To evaluate the status of Florida's threatened Crested Caracara (Caracara cheriway) population, knowledge of life history parameters and population dynamics is required. Using the program MARK, I estimated survival rates for adult and juvenile Crested Caracaras from breeding areas in southcentral Florida during the period February 1994 through March 2000. Annual adult survival probabilities estimated from resightings of banded individuals and derived using model averaging were 0.876 for males and 0.906 for females. Results of modeling monthly juvenile caracara survival from radiotelemetry data identified differences in survival for two age groups: juveniles (up to age 3 years) and adults (age >3 years). Using this age-effects model, monthly survival for juvenile caracaras was estimated to be 0.970, indicating an annual survival rate of 0.694 and an overall probability of 0.334 of an individual surviving to age 3, when it could potentially become a breeder. Juvenile caracaras experienced periods of decreased survivorship beginning at two months after fledging, which coincides with the fledglings' independence, and about one year after fledging, when juveniles typically leave their natal breeding area. Along with protecting suitable nesting habitat to enhance survival and breeding of adults, conservation and management strategies for Florida's caracaras should focus on identifying and protecting areas where groups of individuals in the juvenile age class congregate. Such protection would enhance survival of these individuals, thus ensuring their continued recruitment into the breeding population.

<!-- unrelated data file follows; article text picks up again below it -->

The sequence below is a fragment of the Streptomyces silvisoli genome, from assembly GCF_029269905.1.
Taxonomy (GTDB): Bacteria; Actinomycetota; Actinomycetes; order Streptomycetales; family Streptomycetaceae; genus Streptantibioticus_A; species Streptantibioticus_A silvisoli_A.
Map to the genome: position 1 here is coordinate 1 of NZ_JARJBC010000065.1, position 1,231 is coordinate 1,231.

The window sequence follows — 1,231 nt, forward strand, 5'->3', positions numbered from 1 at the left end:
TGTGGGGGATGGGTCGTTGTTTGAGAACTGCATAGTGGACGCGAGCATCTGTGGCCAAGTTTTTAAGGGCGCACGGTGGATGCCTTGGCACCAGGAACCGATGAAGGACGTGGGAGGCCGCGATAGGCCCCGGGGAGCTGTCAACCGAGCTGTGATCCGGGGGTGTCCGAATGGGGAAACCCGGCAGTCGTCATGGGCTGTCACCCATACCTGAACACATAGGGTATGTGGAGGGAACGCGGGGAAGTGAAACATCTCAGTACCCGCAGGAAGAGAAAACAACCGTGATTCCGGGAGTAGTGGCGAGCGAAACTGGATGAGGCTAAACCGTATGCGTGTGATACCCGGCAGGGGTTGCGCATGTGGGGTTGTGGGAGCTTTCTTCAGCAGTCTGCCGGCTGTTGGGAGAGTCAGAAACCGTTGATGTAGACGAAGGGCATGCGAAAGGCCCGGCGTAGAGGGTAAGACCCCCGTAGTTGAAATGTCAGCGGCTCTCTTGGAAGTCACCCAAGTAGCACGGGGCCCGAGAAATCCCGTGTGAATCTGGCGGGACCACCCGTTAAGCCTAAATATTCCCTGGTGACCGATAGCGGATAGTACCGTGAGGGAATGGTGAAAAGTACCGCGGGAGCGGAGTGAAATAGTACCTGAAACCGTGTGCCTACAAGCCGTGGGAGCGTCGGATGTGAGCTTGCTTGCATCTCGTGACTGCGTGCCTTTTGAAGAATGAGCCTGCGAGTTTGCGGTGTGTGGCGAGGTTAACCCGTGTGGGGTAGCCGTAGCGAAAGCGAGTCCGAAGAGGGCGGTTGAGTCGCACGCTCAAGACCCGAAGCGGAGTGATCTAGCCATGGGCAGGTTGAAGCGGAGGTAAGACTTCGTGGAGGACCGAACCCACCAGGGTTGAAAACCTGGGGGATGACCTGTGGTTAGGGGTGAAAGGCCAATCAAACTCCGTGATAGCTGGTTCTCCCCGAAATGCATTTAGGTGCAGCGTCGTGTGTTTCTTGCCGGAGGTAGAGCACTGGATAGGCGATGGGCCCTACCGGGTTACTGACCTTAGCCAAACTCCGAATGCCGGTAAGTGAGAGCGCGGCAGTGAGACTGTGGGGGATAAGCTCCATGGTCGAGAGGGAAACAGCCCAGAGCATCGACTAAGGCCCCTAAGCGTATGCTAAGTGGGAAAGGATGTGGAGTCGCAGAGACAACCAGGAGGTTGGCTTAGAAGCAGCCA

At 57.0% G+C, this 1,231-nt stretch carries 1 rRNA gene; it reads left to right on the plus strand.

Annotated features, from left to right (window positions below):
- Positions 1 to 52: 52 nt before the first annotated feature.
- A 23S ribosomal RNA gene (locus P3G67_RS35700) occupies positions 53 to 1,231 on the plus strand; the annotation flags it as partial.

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Vol. 74 • No. 4